The topic of this book is very compelling, although the book is a bit uneven. The crux of my concerns tends toward methodological issues that remain unaddressed or underaddressed throughout the book. First, though the book’s focus on teenage girl activists is both intriguing and insightful, there is a troubling lack of discussion about how the author defines said girls. The book lacks a clear explanation of who does and does not count in the community of teenage girls, and what the cut-off is. For instance, I was unclear as to the status of 13 or 14 year old girls, but more importantly, I was unclear as whether a 20 year old girl might count, and if not, why not? A part of Taft’s argument for case selection is that girls share a marginalized structural location, in that they have very little access to formal power, and thus very little political authority or public voice. This point is quite convincing, though I do wish Taft had been more attentive to the limits of that supposedly shared structural location. Still, the reader is left to wonder where this marginalized structural location halts, or shifts. What constitutes a teenager is left undefined, though one gathers that a 20 or 21 year old does not count. That these ages do not end in “-teen” may automatically disqualify them, though the implicit argument that 19 year olds and 22 year olds have widely different capacities and authorities is not entirely convincing; these ages are not necessarily differentiated even by the capacity to vote in some of the countries Taft includes. Similarly, the author makes the argument that girl activists are underappreciated by adult activists, who disregard the girls’ youth and hopeful countenances as naiveté. This argument appears fairly straightforward, but over time the reader realizes that a systematic exploration of what constitutes and differentiates an adult is equally unforthcoming. For instance, the girls note that they often do not participate in peasant or worker rallies out of a sense that they do not belong. But what stimulates this sense of outsiderness? In other settings and conversations, the girls indicate that these are identities they claim as well. Thus, the answer to whether these are adult spaces because they consist of older people, or they are not optimistic and hopeful, or because of some other configuration of reasons, remains unclear.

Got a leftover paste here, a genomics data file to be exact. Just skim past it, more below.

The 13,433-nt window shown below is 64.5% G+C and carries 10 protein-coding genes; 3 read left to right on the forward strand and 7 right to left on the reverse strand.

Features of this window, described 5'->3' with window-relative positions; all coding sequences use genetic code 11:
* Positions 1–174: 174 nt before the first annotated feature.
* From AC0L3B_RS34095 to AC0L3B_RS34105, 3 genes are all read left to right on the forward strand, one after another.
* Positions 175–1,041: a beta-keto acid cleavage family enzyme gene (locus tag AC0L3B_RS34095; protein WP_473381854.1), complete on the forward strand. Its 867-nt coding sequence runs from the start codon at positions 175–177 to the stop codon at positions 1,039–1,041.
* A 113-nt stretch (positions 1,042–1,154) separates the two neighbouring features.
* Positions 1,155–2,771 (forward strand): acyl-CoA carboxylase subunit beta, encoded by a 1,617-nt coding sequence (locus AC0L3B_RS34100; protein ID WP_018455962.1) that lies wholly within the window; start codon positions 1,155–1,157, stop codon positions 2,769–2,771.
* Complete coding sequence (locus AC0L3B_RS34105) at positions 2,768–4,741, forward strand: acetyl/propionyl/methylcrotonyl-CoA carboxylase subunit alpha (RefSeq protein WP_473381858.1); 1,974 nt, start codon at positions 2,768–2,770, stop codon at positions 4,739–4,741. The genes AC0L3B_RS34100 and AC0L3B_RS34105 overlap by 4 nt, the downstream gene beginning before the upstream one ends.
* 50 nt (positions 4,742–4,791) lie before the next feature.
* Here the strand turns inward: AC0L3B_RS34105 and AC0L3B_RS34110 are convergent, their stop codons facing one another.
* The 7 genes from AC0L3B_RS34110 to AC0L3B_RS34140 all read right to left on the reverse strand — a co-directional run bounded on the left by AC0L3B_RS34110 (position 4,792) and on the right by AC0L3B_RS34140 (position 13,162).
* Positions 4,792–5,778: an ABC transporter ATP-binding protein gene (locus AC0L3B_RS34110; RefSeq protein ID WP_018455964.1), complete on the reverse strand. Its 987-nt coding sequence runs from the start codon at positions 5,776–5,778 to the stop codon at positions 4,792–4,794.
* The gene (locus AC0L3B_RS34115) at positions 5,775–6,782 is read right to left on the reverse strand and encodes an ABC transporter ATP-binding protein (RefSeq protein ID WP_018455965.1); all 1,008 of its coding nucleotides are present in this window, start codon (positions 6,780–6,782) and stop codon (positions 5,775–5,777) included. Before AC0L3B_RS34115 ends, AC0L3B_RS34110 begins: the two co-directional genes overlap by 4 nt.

Another concern is that in a book that focuses on girl activists, the author eventually notes that many of the girls she includes do not see that as a primary part of their identity, preferring to emphasize their general youth status on a broader activist status instead. To be fair, Taft herself makes this point clear, though she does not do so in any detail until roughly 90 pages into the book. Prior to, and often after that the reader is left to wonder why she continues to reference a specific girl activist identity when so many of the points she makes and so much of the girls’ own language speaks to a more generalized youth identity. As Taft eventually affirms, this occurs in large part because girl is a complicated identity that many of her respondents actively reject due to its connotations with “girly” accoutrements and behavior that they find somewhat abhorrent. In essence, because they feel they cannot rescue a definition of girl that they feel to be fitting of their more serious and expansive personalities, they vary between outright rejection of a girl identity and an uncomfortable association with said position. This is a very convincing and powerful argument, and thus I wondered why the author did not make this ambivalence a much more central component of the book, highlighting this hesitant embrace throughout the text, and perhaps even in the title. It seems that such a continuous emphasis would have gone a long in way in clarifying the real difference between girls and youth activists and girls and adult activists that is frequently murky throughout the book.